How Good Are You At ‘Pattern Matching’ ?

January 30, 2013 3:47 am

The one good thing of watching panel discussions is this: In the middle of a discussion that is progressing on expected lines, someone says something that would be very obvious when you hear it – but it would be an absolute gem if you really think about it. We picked this up from Joe Kraus in a panel discussion – that Venture Capitalists are basically pattern matchers – they have a good datastore in their mind, of what has succeeded in the past, and when they evaluate anything new, they try to look for patterns – good team / product evolves from own need / looks like a play thing – anything that basically matches a successful pattern that they have seen in the past. If there is a match, they invest.

We realized that there are bigger lessons in that statement – pattern matching is a critical skill that needs to be developed and exercised, outside of investing as well – for example, when you try to validate an idea yourself. Or, when you are trying to recruit someone. Or, when you are trying to evaluate a particular technology. Remember, this is not a simple ‘we have experienced this in the past’ thing: we are talking about observing in good detail, specific characteristics / events that set off a pattern match. This is not a ‘we have seen this movie and it does not end well’ thing – but it is close.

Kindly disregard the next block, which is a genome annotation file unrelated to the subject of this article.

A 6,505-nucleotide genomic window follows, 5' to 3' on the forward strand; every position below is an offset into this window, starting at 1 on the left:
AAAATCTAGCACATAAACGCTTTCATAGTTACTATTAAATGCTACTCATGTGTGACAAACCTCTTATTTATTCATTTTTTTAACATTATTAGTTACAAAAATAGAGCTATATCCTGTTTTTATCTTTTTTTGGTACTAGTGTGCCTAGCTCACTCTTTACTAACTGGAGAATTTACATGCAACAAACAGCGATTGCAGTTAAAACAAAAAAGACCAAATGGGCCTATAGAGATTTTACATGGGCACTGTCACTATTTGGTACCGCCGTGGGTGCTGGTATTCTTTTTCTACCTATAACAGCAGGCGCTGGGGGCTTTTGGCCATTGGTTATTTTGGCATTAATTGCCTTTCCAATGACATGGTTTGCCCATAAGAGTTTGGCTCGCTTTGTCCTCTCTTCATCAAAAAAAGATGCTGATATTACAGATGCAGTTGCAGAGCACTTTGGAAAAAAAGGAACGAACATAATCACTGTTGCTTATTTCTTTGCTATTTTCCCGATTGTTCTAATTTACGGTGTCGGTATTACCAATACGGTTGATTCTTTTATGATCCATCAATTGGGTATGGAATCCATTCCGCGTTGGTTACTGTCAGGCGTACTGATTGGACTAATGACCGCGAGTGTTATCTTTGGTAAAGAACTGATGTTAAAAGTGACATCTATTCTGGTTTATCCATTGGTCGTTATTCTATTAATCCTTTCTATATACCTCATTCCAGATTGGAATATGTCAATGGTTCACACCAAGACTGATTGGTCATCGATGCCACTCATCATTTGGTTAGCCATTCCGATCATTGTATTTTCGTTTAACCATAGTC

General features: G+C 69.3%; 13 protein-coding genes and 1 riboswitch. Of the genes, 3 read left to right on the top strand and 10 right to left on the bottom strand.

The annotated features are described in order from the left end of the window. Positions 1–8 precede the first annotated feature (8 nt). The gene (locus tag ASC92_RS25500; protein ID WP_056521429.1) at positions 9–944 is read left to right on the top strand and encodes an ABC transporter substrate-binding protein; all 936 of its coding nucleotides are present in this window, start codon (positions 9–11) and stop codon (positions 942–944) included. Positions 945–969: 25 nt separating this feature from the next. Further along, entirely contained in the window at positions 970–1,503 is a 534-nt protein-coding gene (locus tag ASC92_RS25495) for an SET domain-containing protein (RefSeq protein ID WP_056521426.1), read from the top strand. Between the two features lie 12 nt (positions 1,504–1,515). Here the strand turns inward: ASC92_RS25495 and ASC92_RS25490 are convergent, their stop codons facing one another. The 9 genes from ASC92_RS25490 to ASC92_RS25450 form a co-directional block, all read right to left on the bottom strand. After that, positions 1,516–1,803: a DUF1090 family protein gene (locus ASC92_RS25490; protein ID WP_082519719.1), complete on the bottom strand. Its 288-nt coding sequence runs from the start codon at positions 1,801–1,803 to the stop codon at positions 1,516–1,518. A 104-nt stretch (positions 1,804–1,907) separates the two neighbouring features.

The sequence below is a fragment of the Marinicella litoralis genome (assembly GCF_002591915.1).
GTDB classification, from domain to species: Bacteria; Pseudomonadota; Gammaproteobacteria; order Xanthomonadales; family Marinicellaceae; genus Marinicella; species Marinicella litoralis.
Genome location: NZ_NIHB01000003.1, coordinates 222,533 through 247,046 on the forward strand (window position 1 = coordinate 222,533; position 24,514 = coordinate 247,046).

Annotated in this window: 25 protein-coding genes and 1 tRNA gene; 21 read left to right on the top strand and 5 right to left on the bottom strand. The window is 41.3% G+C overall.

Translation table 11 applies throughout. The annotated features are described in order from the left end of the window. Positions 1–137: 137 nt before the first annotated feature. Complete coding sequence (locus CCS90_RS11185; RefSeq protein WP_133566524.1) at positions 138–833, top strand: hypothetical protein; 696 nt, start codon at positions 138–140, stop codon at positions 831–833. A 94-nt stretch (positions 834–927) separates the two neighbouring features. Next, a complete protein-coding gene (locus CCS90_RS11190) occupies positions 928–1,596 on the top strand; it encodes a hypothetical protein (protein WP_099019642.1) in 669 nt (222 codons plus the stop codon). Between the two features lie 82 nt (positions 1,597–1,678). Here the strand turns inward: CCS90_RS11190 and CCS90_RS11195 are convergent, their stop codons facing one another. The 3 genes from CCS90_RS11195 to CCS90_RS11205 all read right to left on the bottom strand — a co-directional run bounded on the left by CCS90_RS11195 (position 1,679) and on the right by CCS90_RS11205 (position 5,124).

PG’s complete set of heuristics (see Startup Ideas) is based on such pattern matching. Pattern matching in fact becomes essential in a setup like YC, but it is not very obvious that this skill is critical for individuals as well. The mind blurs the past: you do remember that the food was good at that diner – but you probably do not remember what was good. And most definitely you have not noticed this pattern, in spite of visiting that particular diner many times, that when tomato soup is ‘not available’, for some reason, the food turned out to be not so good.

Such pattern matching does not come to us naturally. But it is a terrific skill, one that must be developed by paying careful attention to the things that matter to us. If VCs can pattern match to determine which teams / ideas will succeed, maybe we can pattern match to find out which actions will take us closer to success as well.

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